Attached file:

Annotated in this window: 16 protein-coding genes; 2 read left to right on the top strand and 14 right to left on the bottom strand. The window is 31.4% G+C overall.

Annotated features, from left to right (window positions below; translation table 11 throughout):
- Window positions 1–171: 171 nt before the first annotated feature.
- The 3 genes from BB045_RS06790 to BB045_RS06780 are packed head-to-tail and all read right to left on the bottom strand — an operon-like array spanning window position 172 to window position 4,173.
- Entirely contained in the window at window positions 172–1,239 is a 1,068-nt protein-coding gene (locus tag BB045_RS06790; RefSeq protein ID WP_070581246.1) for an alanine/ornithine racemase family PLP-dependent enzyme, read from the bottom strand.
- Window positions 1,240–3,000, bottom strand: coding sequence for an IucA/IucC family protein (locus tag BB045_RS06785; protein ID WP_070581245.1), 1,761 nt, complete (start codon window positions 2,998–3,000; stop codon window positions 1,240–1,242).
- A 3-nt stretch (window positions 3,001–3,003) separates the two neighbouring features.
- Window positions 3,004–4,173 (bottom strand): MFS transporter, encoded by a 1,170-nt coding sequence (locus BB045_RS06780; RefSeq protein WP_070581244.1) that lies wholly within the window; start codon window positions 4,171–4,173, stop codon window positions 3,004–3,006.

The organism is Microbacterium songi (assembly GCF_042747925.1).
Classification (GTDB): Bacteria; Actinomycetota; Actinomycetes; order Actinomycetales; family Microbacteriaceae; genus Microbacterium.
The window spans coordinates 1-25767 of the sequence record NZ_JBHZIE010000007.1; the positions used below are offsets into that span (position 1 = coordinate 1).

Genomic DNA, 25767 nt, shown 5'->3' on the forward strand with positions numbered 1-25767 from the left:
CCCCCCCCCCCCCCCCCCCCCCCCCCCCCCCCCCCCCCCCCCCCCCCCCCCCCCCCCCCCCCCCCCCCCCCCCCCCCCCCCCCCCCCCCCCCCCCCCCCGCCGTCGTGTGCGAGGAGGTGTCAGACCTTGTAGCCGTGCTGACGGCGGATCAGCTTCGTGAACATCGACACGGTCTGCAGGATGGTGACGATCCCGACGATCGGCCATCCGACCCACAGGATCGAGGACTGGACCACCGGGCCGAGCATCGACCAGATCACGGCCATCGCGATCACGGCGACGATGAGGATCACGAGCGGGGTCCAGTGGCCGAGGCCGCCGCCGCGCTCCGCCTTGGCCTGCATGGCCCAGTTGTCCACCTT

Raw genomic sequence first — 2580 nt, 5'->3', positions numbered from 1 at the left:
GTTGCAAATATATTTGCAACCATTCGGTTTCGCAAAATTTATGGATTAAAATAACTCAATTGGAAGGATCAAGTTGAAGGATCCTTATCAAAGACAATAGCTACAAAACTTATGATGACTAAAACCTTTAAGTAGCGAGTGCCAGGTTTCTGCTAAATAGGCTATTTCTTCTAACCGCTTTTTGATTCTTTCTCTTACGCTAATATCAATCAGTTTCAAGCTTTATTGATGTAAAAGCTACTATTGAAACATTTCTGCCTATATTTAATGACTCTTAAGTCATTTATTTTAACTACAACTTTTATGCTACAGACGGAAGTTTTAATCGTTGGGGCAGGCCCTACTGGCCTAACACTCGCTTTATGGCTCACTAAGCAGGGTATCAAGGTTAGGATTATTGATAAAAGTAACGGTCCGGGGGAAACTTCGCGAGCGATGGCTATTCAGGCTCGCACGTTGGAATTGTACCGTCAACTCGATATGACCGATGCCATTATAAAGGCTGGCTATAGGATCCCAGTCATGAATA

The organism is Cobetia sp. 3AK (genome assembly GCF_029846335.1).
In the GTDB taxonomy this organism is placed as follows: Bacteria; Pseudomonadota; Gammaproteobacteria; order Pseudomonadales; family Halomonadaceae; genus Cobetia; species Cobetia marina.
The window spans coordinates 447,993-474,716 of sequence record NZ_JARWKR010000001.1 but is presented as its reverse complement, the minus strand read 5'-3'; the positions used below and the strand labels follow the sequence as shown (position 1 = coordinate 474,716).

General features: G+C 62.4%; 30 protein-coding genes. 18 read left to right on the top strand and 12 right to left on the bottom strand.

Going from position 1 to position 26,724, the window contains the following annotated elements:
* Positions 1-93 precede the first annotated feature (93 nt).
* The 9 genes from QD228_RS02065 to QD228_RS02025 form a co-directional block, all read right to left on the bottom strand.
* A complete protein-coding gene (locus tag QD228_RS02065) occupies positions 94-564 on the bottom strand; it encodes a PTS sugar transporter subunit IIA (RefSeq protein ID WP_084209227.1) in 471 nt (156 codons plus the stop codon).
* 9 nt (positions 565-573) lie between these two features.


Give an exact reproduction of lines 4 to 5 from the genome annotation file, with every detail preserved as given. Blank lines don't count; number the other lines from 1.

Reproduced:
- The 3 genes from BB045_RS06790 to BB045_RS06780 are packed head-to-tail and all read right to left on the bottom strand — an operon-like array spanning window position 172 to window position 4,173.
- Entirely contained in the window at window positions 172–1,239 is a 1,068-nt protein-coding gene (locus tag BB045_RS06790; RefSeq protein ID WP_070581246.1) for an alanine/ornithine racemase family PLP-dependent enzyme, read from the bottom strand.